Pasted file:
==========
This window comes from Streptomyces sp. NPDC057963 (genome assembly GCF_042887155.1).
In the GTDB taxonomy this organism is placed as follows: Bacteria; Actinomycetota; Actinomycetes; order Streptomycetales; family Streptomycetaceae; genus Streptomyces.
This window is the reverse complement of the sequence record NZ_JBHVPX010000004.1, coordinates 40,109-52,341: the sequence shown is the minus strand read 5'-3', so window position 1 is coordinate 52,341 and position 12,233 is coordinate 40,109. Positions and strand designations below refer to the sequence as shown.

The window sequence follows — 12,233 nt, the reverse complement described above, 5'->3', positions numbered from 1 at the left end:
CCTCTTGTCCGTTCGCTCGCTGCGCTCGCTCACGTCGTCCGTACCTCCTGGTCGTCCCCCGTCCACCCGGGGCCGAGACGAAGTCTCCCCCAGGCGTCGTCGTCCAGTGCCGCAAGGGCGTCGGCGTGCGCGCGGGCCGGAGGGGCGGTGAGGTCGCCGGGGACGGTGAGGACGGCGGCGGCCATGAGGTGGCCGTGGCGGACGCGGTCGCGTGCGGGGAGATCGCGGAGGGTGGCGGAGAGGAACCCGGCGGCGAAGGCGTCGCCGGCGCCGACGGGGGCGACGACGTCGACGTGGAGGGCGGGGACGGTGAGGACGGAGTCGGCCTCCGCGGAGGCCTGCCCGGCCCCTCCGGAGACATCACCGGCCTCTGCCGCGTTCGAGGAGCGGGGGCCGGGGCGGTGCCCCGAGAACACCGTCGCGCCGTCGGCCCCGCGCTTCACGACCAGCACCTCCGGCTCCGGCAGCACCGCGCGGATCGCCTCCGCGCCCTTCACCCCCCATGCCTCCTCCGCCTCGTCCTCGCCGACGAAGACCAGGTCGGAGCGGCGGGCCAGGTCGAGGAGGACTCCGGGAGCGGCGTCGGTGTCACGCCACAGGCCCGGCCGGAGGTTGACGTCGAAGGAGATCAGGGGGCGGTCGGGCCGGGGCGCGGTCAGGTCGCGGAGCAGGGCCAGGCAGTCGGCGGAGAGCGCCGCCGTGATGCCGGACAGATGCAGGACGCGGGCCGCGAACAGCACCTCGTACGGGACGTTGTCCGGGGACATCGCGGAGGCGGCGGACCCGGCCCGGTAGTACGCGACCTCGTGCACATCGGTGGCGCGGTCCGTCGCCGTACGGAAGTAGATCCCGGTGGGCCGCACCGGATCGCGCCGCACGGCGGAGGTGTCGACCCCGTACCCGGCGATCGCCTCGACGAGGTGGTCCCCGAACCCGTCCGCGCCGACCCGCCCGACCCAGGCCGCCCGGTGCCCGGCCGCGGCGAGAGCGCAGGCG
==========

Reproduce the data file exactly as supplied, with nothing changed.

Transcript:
This window comes from Streptomyces sp. NPDC057963 (genome assembly GCF_042887155.1).
In the GTDB taxonomy this organism is placed as follows: Bacteria; Actinomycetota; Actinomycetes; order Streptomycetales; family Streptomycetaceae; genus Streptomyces.
This window is the reverse complement of the sequence record NZ_JBHVPX010000004.1, coordinates 40,109-52,341: the sequence shown is the minus strand read 5'-3', so window position 1 is coordinate 52,341 and position 12,233 is coordinate 40,109. Positions and strand designations below refer to the sequence as shown.

The window sequence follows — 12,233 nt, the reverse complement described above, 5'->3', positions numbered from 1 at the left end:
CCTCTTGTCCGTTCGCTCGCTGCGCTCGCTCACGTCGTCCGTACCTCCTGGTCGTCCCCCGTCCACCCGGGGCCGAGACGAAGTCTCCCCCAGGCGTCGTCGTCCAGTGCCGCAAGGGCGTCGGCGTGCGCGCGGGCCGGAGGGGCGGTGAGGTCGCCGGGGACGGTGAGGACGGCGGCGGCCATGAGGTGGCCGTGGCGGACGCGGTCGCGTGCGGGGAGATCGCGGAGGGTGGCGGAGAGGAACCCGGCGGCGAAGGCGTCGCCGGCGCCGACGGGGGCGACGACGTCGACGTGGAGGGCGGGGACGGTGAGGACGGAGTCGGCCTCCGCGGAGGCCTGCCCGGCCCCTCCGGAGACATCACCGGCCTCTGCCGCGTTCGAGGAGCGGGGGCCGGGGCGGTGCCCCGAGAACACCGTCGCGCCGTCGGCCCCGCGCTTCACGACCAGCACCTCCGGCTCCGGCAGCACCGCGCGGATCGCCTCCGCGCCCTTCACCCCCCATGCCTCCTCCGCCTCGTCCTCGCCGACGAAGACCAGGTCGGAGCGGCGGGCCAGGTCGAGGAGGACTCCGGGAGCGGCGTCGGTGTCACGCCACAGGCCCGGCCGGAGGTTGACGTCGAAGGAGATCAGGGGGCGGTCGGGCCGGGGCGCGGTCAGGTCGCGGAGCAGGGCCAGGCAGTCGGCGGAGAGCGCCGCCGTGATGCCGGACAGATGCAGGACGCGGGCCGCGAACAGCACCTCGTACGGGACGTTGTCCGGGGACATCGCGGAGGCGGCGGACCCGGCCCGGTAGTACGCGACCTCGTGCACATCGGTGGCGCGGTCCGTCGCCGTACGGAAGTAGATCCCGGTGGGCCGCACCGGATCGCGCCGCACGGCGGAGGTGTCGACCCCGTACCCGGCGATCGCCTCGACGAGGTGGTCCCCGAACCCGTCCGCGCCGACCCGCCCGACCCAGGCCGCCCGGTGCCCGGCCGCGGCGAGAGCGCAGGCG